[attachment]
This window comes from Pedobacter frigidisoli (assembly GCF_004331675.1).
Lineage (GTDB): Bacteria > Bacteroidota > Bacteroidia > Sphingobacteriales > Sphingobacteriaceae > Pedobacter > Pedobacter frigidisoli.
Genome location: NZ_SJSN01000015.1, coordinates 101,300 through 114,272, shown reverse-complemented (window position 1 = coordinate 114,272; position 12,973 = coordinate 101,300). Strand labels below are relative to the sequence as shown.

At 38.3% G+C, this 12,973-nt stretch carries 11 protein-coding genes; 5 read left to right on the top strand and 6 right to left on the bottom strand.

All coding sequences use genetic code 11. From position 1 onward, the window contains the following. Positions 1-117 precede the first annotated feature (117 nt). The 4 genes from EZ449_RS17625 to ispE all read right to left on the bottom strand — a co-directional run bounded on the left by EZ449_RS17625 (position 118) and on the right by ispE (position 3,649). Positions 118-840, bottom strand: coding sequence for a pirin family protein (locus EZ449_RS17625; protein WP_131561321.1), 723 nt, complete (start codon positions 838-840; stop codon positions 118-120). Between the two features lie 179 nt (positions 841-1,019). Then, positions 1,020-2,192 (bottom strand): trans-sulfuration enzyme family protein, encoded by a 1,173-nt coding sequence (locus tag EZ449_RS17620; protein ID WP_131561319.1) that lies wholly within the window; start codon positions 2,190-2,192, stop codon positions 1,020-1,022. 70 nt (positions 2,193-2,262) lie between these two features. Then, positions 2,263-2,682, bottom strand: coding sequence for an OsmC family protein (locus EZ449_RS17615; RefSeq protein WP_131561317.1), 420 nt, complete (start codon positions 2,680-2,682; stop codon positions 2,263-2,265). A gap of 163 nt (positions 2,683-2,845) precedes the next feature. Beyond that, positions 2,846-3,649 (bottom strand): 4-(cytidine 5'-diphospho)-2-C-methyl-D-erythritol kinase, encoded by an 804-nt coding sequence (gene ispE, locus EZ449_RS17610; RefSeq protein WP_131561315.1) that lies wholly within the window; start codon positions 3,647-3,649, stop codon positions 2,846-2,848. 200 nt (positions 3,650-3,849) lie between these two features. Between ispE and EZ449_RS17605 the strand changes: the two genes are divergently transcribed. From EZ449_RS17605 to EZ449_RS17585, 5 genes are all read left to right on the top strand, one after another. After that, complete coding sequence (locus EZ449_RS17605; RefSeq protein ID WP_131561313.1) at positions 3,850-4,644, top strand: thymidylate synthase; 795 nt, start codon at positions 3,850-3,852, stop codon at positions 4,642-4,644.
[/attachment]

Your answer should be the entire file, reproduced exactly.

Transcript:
This window comes from Pedobacter frigidisoli (assembly GCF_004331675.1).
Lineage (GTDB): Bacteria > Bacteroidota > Bacteroidia > Sphingobacteriales > Sphingobacteriaceae > Pedobacter > Pedobacter frigidisoli.
Genome location: NZ_SJSN01000015.1, coordinates 101,300 through 114,272, shown reverse-complemented (window position 1 = coordinate 114,272; position 12,973 = coordinate 101,300). Strand labels below are relative to the sequence as shown.

At 38.3% G+C, this 12,973-nt stretch carries 11 protein-coding genes; 5 read left to right on the top strand and 6 right to left on the bottom strand.

All coding sequences use genetic code 11. From position 1 onward, the window contains the following. Positions 1-117 precede the first annotated feature (117 nt). The 4 genes from EZ449_RS17625 to ispE all read right to left on the bottom strand — a co-directional run bounded on the left by EZ449_RS17625 (position 118) and on the right by ispE (position 3,649). Positions 118-840, bottom strand: coding sequence for a pirin family protein (locus EZ449_RS17625; protein WP_131561321.1), 723 nt, complete (start codon positions 838-840; stop codon positions 118-120). Between the two features lie 179 nt (positions 841-1,019). Then, positions 1,020-2,192 (bottom strand): trans-sulfuration enzyme family protein, encoded by a 1,173-nt coding sequence (locus tag EZ449_RS17620; protein ID WP_131561319.1) that lies wholly within the window; start codon positions 2,190-2,192, stop codon positions 1,020-1,022. 70 nt (positions 2,193-2,262) lie between these two features. Then, positions 2,263-2,682, bottom strand: coding sequence for an OsmC family protein (locus EZ449_RS17615; RefSeq protein WP_131561317.1), 420 nt, complete (start codon positions 2,680-2,682; stop codon positions 2,263-2,265). A gap of 163 nt (positions 2,683-2,845) precedes the next feature. Beyond that, positions 2,846-3,649 (bottom strand): 4-(cytidine 5'-diphospho)-2-C-methyl-D-erythritol kinase, encoded by an 804-nt coding sequence (gene ispE, locus EZ449_RS17610; RefSeq protein WP_131561315.1) that lies wholly within the window; start codon positions 3,647-3,649, stop codon positions 2,846-2,848. 200 nt (positions 3,650-3,849) lie between these two features. Between ispE and EZ449_RS17605 the strand changes: the two genes are divergently transcribed. From EZ449_RS17605 to EZ449_RS17585, 5 genes are all read left to right on the top strand, one after another. After that, complete coding sequence (locus EZ449_RS17605; RefSeq protein ID WP_131561313.1) at positions 3,850-4,644, top strand: thymidylate synthase; 795 nt, start codon at positions 3,850-3,852, stop codon at positions 4,642-4,644.